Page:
Zondo angry as Robert McBride's state capture testimony postponed again

Deputy chief justice Raymond Zondo said it's unacceptable that Robert McBride's state capture testimony has been postponed again. File image
Deputy chief justice Raymond Zondo said it's unacceptable that Robert McBride's state capture testimony has been postponed again. File image
Image: Gallo Images

Former Independent Police Investigative Directorate (IPID) boss Robert McBride's testimony before the state capture inquiry has been postponed again.

This is because the commission's legal team has failed to provide notices to between 30 and 50 people McBride implicates in his statement - the same reason his testimony was postponed when he first appeared before the commission in February.

Deputy chief justice Raymond Zondo, who chairs the commission, on Monday said this was unacceptable.

This after hearing representations from the commission's legal team leader, advocate Paul Pretorius, who said the team was severely constrained.

"The failure of the legal team to ensure that 3.3 notices, that is notices to implicated persons to enable them to cross-examine, have not been issued. There was a decision or a proposal at least that in order to reduce formalities, the need for formal applications such as the present should be obviated," Pretorius said.

"This particular application is necessary despite that intention to reassure the public and to reassure interested parties that despite the logistical and capacity challenges the commission is facing, it does regard compliance with its rules as a serious matter."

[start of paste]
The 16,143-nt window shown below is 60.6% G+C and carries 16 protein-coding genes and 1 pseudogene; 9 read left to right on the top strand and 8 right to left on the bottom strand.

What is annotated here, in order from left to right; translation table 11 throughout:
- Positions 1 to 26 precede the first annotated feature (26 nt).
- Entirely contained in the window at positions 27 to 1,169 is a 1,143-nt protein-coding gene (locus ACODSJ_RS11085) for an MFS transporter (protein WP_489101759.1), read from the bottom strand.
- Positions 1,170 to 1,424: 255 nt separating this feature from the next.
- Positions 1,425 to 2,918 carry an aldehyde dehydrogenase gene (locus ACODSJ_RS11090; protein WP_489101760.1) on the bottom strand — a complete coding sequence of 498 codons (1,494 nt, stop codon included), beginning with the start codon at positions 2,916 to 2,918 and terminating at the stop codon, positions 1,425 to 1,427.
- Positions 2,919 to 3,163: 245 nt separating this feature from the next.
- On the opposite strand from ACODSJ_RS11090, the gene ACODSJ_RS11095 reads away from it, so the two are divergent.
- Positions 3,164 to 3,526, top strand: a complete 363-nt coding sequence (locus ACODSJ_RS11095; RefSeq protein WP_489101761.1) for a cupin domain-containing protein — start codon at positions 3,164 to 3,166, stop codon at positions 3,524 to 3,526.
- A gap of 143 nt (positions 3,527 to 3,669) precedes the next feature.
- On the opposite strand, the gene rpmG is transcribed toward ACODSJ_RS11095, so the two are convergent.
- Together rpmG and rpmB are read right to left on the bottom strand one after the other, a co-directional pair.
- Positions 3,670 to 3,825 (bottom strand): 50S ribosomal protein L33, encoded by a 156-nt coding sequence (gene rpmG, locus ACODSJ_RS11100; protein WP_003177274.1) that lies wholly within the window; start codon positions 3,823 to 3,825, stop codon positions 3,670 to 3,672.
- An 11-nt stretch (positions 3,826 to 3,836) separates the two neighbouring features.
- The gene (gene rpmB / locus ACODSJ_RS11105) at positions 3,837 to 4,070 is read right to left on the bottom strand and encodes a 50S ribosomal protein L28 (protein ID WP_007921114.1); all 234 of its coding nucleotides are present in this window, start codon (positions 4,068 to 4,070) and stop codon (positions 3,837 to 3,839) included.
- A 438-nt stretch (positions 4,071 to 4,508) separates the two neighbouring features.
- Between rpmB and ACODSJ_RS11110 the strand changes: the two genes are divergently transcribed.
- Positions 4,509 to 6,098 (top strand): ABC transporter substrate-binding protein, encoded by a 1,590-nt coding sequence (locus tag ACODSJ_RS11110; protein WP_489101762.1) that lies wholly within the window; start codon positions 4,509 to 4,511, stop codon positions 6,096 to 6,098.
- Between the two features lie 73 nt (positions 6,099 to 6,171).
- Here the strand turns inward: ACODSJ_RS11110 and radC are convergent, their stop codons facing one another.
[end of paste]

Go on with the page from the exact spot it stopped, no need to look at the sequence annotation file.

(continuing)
In the normal process, after a witness submits their evidence to the commission, a letter is issued to implicated people, notifying them of the time and date the person will be testifying and, second, allowing them 14 days to consult their legal representatives and make an application (if they choose to) to cross-examine the witness.

"That scheme was predicated on the assumption that a witness would be called, due notice having been given and a two week preceding the evidence having being provided for, and in that period all applications for cross-examination would be heard. The implicated person would be given a opportunity to respond thereto so that a witness could come and give evidence and immediately be cross-examined," Pretorius said.

"That has proved unworkable for a number of reasons."

He said if the commission's legal team does not know how long a witness is to give evidence for and by how many people they will be cross-examined, they cannot plan uninterrupted evidence in the medium and long term.

The other problem the commission faces is co-ordinating the availability of various legal teams for cross-examination.

To solve the problem, the witness was allowed to testify and their evidence was postponed for future cross-examination rather than it being conducted immediately.

Former KwaZulu-Natal Hawks boss Johan Booysen was set to testify after McBride this week.

Between the two of them, the commission has had to prepare about 100 notices for implicated parties.

"There simply can be no excuse for this having not been done," Zondo said.

McBride's testimony has been postponed to Thursday and Booysen will testify on Monday next week, provided McBride is finished by then.


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